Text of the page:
Android M gets a codename, guaranteed Nexus update policy rumored
With Google I/O 2015 starting in just a few days, chances are good that we’re about to get some official information about the next version of Google’s mobile operating system, so far described just as Android M. Today we have a couple interesting Android M rumors to share with you, including a possible internal codename, and the chance that Google could use the update’s release to formalize its update policies for Nexus devices.
First up: that codename. Numerous comments made to AOSP source materials have been referencing the “mnc-dev” branch, and word is that “mnc” stands for Macadamia Nut Cookie. Keep in mind, though, that this designation is very likely just an internal label and will evolve into a different M-name prior to the formal public Android M release, which we’ll probably see this fall.
Speaking of that fall launch, that’s about the time we’d expect new Nexus hardware, and a separate Android M rumor claims that Google intends to use the update’s release to set up an official policy for how long Nexus devices are entitled to updates.
Right now, Google makes solid efforts to deliver new Android releases to older Nexus models, but there’s little in the way of a formal policy in place – if your Nexus 4 gets the latest Android build, consider yourself lucky, but how long will that luck hold?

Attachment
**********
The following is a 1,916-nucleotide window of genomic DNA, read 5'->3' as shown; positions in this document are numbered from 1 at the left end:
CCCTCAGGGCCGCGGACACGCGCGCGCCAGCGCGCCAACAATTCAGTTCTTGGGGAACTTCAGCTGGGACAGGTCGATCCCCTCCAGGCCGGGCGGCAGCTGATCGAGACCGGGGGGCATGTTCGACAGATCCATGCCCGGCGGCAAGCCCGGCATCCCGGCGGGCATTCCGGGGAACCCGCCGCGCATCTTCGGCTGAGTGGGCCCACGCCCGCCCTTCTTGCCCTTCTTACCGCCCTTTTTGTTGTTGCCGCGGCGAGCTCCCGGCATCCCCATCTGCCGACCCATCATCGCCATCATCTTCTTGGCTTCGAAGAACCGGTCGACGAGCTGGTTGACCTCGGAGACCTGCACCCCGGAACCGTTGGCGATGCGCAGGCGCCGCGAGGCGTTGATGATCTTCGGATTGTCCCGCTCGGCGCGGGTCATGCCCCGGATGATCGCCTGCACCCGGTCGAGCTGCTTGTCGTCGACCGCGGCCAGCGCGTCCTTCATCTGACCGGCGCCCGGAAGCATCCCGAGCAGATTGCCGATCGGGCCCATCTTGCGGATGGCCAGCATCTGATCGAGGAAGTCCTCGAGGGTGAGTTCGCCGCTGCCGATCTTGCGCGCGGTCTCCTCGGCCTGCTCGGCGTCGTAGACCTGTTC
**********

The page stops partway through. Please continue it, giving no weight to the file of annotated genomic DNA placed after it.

Reportedly, the policy Google intends to enact will see Nexus devices receive guaranteed Android system updates for two years, and security patches for three years, from the time of release (well, from when that version of Android comes out, at least, which tends to correspond with Nexus hardware releases).
That security patch guarantee would also be a bit of a floating window, and could ultimately prove even longer for popular devices which remain in the Google Store for a long time: Google would reportedly guarantee security patches for 18 months from the time of sale – so that or the three years, whichever is longer.
This policy would mean that quite a few currently supported Nexus models won’t be making the journey with us to Android M.